Kate Luard, her hospital warned that their first convoy of wounded is only days away, took what she expects to be a last day of leisure for quite some time. She wants to see the sights–and now that the German withdrawal has put the old front line well in the rear, she can tour the Somme battlefield for the first time. So she does, and runs smack into the apparent paradox that so many of our writers confront or avoid, but necessarily both confirm and deny:
…we have been over No-Man’s Land an down into the deep German dug-outs on the scene of the tragedy last July at Gommécourt. It is all indescribable. Bairnsfather has drawn it, but no one can ever, in words, make anyone realise what it is like.
As Rabbi Tarfon says, it is not incumbent upon you to finish the job; but neither are you at liberty to completely avoid it….
The wood and the orchards are blackened spikes sticking up out of what looks now like a mad confusion of deep trenches and deep dug-outs battered to bits. We went with an electric torch deep down two staircases of one and stepped into a pond at the bottom…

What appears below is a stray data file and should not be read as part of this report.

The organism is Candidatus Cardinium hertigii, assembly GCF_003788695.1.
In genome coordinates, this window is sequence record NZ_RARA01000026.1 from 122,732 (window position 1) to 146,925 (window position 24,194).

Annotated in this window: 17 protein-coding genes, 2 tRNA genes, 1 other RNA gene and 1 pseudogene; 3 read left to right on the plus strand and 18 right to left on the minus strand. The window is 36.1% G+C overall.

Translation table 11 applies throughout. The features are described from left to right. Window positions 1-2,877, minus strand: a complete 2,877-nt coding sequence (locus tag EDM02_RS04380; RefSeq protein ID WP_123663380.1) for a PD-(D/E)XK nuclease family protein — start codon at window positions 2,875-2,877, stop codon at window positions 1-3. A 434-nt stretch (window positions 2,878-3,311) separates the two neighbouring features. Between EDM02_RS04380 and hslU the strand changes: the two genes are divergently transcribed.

I cast Kate Luard, often enough, in the role of The Wise Woman, our Old Campaigner among the medics. Which, like any such shoehorning, is not terribly fair. She features here so often because she is a keen observer and a good writer, not because she is infallibly wise. In her own sphere, we’ve come to except extreme competence and compassion… but off for an exciting tour of the forbidden zone, she succumbs to a common and foolish enthusiasm–the search for souvenirs.
I picked up a nose-cap; and the sapper who was with us said hastily, ‘That’s no good,’ snatched it out of my hand and threw it out of sight; it still had the detonator in it. Then he picked one up without its detonator and gave it to me…
The village we and the Germans have been shelling for 2 years made you feel dazed. But the battlefield made you feel sick. We got some snowdrop roots with the flowers out, from under a boulder at Gommécourt.
Here you get to the culmination of destruction for which all civilised nations are still straining all their resources. Isn’t it hopelessly mad?